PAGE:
0 = 2k + 6t
    1 = k + 4t
    5 = -4k

    from the third eqn, we get k = -5/4 and subbing back into eqn's 1 and 2, i found t to be 5/12 and 9/16 respectively. obviously these are not the same and their basis proves invalid. however the way the question is stated implies that they are supposed to form a basis. is there a typo in the question or have i made a calculation error somewhere?

    b) Express the vector (11, 9, −1) as a linear combination of a, b and c

    would i formulate a general statement saying (11,9,-1) = ka + tb + sc? forcasting forward, i can see that i will have 3 equations and 3 unknowns which i don't necessarily know how to solve yet...what happens in this situation or if the method is completely wrong, how do you express the vector as a combination of the other three?
     
  8. Jun 10, 2006 #7

    TD

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    1) The fact that those 3 vectors should form a 3-dim basis means that they have to be linearly independent!

    2) The approach is fine, you have 3 equations in 3 unknowns.
     
    Last edited by a moderator: Jun 11, 2006
  9. Jun 10, 2006 #8

    HallsofIvy

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    That's just completely backwards! You don't say what "V3" is but in order for any set of vectors to form a basis they must be independent, not dependent

    The fact that you cannot do this is precisely what proves this is a basis!

    Yes, (11, 9, -1)= k(0, 1, 5)+ t(2, 1, −4)+ s(6, 4, 0)= (2t+ 6s, k+t+4s,6k-4t) so 2t+ 6s= 11, k+ t+ 4s= 9, 6k-4t= -1. Solve those three equations for k, t, s. You can, for example, solve the first equation for s in terms of t: s= (11- 2s)/6, and solve the last for k in terms of t: k= (-1+ 4t)/s. Now replace k and s in k+ t+ 4s= 9 with those to get one equation for t.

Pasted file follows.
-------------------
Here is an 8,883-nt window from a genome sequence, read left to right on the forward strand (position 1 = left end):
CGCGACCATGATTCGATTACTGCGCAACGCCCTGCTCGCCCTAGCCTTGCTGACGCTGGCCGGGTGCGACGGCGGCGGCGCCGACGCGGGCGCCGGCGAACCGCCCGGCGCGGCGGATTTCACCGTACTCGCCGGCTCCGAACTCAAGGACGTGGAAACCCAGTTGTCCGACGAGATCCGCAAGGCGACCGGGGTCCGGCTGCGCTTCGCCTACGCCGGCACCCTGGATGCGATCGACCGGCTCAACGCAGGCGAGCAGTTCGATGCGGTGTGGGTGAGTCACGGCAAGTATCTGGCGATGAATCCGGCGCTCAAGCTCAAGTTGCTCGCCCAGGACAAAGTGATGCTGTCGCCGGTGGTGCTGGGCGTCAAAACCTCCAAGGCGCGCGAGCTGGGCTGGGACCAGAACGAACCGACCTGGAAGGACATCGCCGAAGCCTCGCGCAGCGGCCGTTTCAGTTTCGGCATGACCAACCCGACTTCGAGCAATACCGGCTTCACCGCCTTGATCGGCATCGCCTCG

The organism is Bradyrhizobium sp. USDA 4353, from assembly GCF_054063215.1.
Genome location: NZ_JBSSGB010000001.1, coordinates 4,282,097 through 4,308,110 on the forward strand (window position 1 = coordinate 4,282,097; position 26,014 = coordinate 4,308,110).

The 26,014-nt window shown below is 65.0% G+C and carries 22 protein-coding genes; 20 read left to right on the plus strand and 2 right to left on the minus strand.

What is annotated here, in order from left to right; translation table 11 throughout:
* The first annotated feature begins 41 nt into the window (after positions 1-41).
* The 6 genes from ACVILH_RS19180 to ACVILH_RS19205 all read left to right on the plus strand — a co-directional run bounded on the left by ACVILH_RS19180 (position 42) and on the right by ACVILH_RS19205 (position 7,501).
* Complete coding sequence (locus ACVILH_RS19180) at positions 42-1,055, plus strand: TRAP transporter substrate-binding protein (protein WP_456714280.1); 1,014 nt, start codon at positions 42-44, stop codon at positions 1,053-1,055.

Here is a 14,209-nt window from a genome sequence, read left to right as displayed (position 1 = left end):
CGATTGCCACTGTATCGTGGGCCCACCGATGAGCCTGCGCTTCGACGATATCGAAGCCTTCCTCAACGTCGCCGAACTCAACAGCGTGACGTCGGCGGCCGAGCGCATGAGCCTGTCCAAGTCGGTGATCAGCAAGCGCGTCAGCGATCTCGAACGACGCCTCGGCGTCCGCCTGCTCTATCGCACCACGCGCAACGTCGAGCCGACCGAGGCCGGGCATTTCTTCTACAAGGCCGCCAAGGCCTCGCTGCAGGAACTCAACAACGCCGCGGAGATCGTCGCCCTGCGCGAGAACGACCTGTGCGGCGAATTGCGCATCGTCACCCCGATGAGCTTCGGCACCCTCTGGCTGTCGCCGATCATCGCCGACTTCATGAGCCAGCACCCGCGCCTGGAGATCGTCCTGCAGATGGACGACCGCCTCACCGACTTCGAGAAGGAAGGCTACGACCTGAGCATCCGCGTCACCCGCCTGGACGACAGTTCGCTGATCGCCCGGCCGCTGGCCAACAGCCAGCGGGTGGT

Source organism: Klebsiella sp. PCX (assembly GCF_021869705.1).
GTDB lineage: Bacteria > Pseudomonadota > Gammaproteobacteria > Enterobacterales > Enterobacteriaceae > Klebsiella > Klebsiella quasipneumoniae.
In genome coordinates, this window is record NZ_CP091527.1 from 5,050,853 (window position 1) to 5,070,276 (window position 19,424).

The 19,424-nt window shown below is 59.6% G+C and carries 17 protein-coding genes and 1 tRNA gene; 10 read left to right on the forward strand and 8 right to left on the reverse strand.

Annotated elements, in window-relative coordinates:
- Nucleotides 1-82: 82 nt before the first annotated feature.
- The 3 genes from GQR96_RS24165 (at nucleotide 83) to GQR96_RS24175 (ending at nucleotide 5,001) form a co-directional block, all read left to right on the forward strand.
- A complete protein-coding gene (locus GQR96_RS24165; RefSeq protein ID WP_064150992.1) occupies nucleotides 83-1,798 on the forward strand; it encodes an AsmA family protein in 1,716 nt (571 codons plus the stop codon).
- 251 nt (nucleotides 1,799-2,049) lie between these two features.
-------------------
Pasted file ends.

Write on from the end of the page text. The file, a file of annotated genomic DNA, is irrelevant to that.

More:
10. Jun 10, 2006 #9
    ok guys, even though i answered both the questions successfully now, i obviously don't have the greatest handle on the theory.

    so what does it mean to form a basis in 3d?

    also, if AB, AC and AD are linearly dependent, geometrically, what is the relationship between the points A,B,C and D. will they form a closed figure?

    sorry guys for all the questions, my lack of understanding has been partially due to taking this course through online correspondence which essentially means, i have to teach everything myself.
     
  11. Jun 10, 2006 #10

    TD

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    For an n-dimensional space V, you need exactly n lineairly independent vectors which span the space to have a basis, i.e. every vector v in V can be written as a lineair combination of the vectors of your basis, but the basis vectors itself have to be indepedent.

    Do you understand that?

    For the case n = 3, for example in R³, the standard basis is {(1,0,0),(0,1,0),(0,0,1)}.
    These are indepedent and every vector in R³ can be written as a lineair combination of these vectors, since an arbitrary vector (a,b,c) can be written as: a(1,0,0)+b(0,1,0)+c(0,0,1).

    Take another set: {(1,0,0),(0,1,0)}. This set isn't a basis for R³ because it only spans a twodimensional space. All vectors with a non-zero third component cannot be created. Although these two are independent, they don't span R³ -> no basis.

    Another one: {(1,0,0),(0,1,0),(0,0,1),(-2,3,4)}. This set spans R³ (just take the first three vectors and look at my example of the standard basis), but it isn't indepedent, since (-2,3,4) = -2(1,0,0)+3(0,1,0)+4(0,0,1) -> no basis.
     
  12. Jun 11, 2006 #11
    thanks TD, cleared some things up.

    ok new question. if you take a look at this parallelpiped

    [​IMG]

    i'm supposed to mark the vectors p = a + 0.5b + c and r = a - b - c on it. i know how to geometrically add and subtract vectors but i dont know where i should choose my starting point. is there a conventional spot where i should start constructing p an r? or is it okay to start conveniently anywhere as long as i show where my resultant vector came from?

    thanks.
     
  13. Jun 11, 2006 #12

    TD

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    The question isn't clear, unless an origin is given, from where you start of course!
    If you can choose, take the corner where c ends and a and b begin, for example.